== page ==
Why the Status Quo Has Got to Go
Many people have experienced some sort of change in their lives. Whether it is moving to a new city, changing jobs, or even changing wardrobes one thing is for certain; change is hard.
But why does change seem like an insurmountable hurdle? And what can agencies do to overcome this challenge?
As a manager of a nonprofit, it is important to understand and identify basic barriers to change. Below are five reasons why new ideas are difficult to implement and some easy ideas to circumvent these issues.
The Problem: In almost every agency there is a complex web of challenges that need to be addressed. Facing multiple, complex issues is a very overwhelming task. It is even more daunting to decide which problem to tackle first and how to create practical solutions. Many nonprofits, therefore, are bogged down from the get go and never create a plan to move the organization forward (Hamel, G. & Prahalad, 1989)
The Solution: Hiring qualified leaders who have experience creating strategic plans is one way to solve this problem. Outlining internal and external strengths, weaknesses, threats, and opportunities allows agencies to prioritize problems. Writing down a physical plan makes problems seem more manageable so that real solutions can be created and steps can be put in place to implement these changes. It also creates measures by which the company can assess its progress towards these new goals (Hamel, G. & Prahalad, 1989).
2. Competing Interests
The Problem: There are always multiple ways to approach a problem and many perspectives to consider when thinking about change. Nonprofits have to consider competing board, employee, volunteer, funder, and client perspectives before creating a plan for change (Herman, 2010). This can be time consuming, especially if an agency does not have established relationships or open communication with these groups of people.
The Solution: Managers should be transparent about problems the company is facing. The use of focus groups and surveys can help managers understand stakeholder perspectives before making changes within the agency (Tichy & Charan, 1989). Allowing stakeholders a voice in the change process also encourages buy in from these groups of people. In this way, they will be empowered to embrace change and move the company forward.
3. Mission Creep
The Problem: Some nonprofits fall into the trap of trying to solve too many social problems. Organizations may expand into areas in which they do not have appropriate skills or resources (Herman, 2010). This creates a lack of fit between the agency’s mission and values, and the work that they are engaging in.
The Solution: Firstly, agencies need to clarify their mission and vision (Herman, 2010). This will help guide conversation about how proposed changes reflect the mission of the organization. Organizations can also consider collaborating with other agencies that are doing similar work. In this way, an organization may be able to pool more resources to affect broader social needs (Herman, 2010).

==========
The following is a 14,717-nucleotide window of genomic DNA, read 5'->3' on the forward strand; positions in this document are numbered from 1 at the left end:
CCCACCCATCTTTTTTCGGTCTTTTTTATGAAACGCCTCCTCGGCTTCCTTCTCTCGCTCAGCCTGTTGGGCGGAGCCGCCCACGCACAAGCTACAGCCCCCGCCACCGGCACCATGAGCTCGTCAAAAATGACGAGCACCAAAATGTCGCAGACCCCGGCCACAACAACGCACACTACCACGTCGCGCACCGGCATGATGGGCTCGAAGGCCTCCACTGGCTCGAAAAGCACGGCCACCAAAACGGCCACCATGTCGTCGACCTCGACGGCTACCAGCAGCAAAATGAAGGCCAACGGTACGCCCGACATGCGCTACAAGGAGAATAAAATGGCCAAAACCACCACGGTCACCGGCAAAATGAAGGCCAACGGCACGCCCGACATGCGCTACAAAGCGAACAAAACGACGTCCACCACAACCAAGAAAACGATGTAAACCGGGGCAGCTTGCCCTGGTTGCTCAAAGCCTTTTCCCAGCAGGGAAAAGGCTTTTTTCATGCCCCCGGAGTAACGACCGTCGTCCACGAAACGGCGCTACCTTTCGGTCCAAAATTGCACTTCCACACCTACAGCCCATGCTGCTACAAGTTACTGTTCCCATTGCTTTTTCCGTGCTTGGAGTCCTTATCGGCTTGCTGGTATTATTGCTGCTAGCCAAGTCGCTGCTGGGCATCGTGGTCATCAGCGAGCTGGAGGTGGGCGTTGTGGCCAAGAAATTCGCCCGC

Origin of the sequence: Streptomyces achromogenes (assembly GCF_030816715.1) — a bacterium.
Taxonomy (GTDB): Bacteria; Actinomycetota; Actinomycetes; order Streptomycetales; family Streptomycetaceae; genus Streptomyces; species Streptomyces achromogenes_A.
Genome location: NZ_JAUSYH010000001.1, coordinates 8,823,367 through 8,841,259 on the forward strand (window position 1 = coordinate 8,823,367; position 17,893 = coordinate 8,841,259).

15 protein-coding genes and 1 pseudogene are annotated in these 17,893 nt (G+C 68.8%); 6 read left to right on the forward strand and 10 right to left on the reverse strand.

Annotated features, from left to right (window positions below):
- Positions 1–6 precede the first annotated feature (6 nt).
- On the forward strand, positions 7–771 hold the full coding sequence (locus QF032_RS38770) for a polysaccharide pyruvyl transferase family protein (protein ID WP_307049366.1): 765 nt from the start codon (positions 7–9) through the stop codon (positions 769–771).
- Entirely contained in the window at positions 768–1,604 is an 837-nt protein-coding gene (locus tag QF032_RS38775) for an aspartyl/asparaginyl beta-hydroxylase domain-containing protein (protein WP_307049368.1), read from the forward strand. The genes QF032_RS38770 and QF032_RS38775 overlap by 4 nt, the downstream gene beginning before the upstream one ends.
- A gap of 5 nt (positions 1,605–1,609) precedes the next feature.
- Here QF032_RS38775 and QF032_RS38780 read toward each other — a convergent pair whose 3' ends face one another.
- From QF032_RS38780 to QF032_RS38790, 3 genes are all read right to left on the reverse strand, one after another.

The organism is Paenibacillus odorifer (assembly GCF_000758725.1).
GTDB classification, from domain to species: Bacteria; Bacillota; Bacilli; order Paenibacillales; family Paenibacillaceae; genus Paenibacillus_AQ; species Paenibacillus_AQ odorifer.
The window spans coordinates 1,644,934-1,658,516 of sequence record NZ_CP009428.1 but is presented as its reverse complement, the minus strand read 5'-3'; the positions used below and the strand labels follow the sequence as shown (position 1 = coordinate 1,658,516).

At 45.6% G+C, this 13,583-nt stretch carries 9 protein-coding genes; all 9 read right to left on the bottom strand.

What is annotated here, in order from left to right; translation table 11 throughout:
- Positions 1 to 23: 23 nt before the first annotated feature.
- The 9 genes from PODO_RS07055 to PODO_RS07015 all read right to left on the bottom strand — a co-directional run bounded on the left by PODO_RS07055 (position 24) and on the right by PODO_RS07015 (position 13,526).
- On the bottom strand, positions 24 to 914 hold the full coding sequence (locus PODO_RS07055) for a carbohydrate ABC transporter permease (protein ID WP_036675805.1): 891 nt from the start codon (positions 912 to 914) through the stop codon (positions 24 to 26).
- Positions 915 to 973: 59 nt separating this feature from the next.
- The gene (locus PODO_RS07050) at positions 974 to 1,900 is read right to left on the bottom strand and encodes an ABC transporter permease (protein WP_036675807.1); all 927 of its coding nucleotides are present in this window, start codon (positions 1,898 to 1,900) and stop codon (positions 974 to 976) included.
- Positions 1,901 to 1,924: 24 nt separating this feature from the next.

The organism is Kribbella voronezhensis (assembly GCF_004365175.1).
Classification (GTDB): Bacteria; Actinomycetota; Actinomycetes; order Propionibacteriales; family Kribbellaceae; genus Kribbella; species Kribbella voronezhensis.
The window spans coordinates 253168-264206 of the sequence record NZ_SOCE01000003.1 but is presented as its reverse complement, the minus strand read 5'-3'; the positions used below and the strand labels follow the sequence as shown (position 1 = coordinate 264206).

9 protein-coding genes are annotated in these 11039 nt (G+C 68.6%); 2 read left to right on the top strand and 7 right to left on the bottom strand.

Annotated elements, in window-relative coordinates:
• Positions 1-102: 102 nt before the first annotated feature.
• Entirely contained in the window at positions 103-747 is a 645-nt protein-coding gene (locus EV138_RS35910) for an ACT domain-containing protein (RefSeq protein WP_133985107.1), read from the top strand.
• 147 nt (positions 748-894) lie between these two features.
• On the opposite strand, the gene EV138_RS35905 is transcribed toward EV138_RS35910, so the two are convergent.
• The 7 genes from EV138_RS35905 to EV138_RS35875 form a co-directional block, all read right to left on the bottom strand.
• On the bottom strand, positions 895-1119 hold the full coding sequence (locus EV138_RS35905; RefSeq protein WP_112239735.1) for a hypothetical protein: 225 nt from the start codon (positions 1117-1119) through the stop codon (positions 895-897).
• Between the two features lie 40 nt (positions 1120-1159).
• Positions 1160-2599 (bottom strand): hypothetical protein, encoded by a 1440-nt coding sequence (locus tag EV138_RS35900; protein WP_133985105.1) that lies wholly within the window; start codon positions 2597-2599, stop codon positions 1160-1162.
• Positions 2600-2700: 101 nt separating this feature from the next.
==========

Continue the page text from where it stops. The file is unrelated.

The Problem: Oftentimes, there is a lack of resources to implement proposed changes. Even if an organization creates the perfect plan for change, it cannot be implemented without adequate funding (Herman, 2010).
The Solution: Managers need to balance the needs of the community with the potential resource market that is available (Herman, 2010). Nonprofits can accomplish this through an internal scan of the current financial situation and an external scan of economic, social, or political dimensions that may impact funding (Tregoe, 1983).
5. Innovation and Technology
The Problem: Nonprofits are constantly responding to a changing environment instead of anticipating or creating the change (Cameron, 1991). In this way, organizations are playing “catch up” to other agencies that reward innovation and invest in technology (Hamel & Prahalad, 1989).
The Solution: Managers need to create a reward system that encourages innovation and the development of novel ideas (Tichy & Charan, 1989). Investing in trainings and hiring diverse employees will also help promote new ideas in the agency. Finally, a work group could be created to forecast trends so that the agency is anticipating change instead of merely responding to it.
Cameron, K. (1991). Developing Management Skills. Harper-Collins: New York, Chpt 10.
Hamel, G. & Prahalad, C. (1989). Strategic Intent. Harvard Business Review, pg 63-76.
Herman, R. (2010). The Jossey-Bass Handbook of Nonprofit Leadership and Management (3rd ed). San Francisco, CA: Jossey-Bass.
Tichy, M. & Charan, R. (1989). Speed, Simplicity, and Self-Confidence. Harvard Business Review, pg. 112-120.
Tregoe, B. & Zimmerman, J. (1983). Top Management Strategy. Simon & Schuster: New York.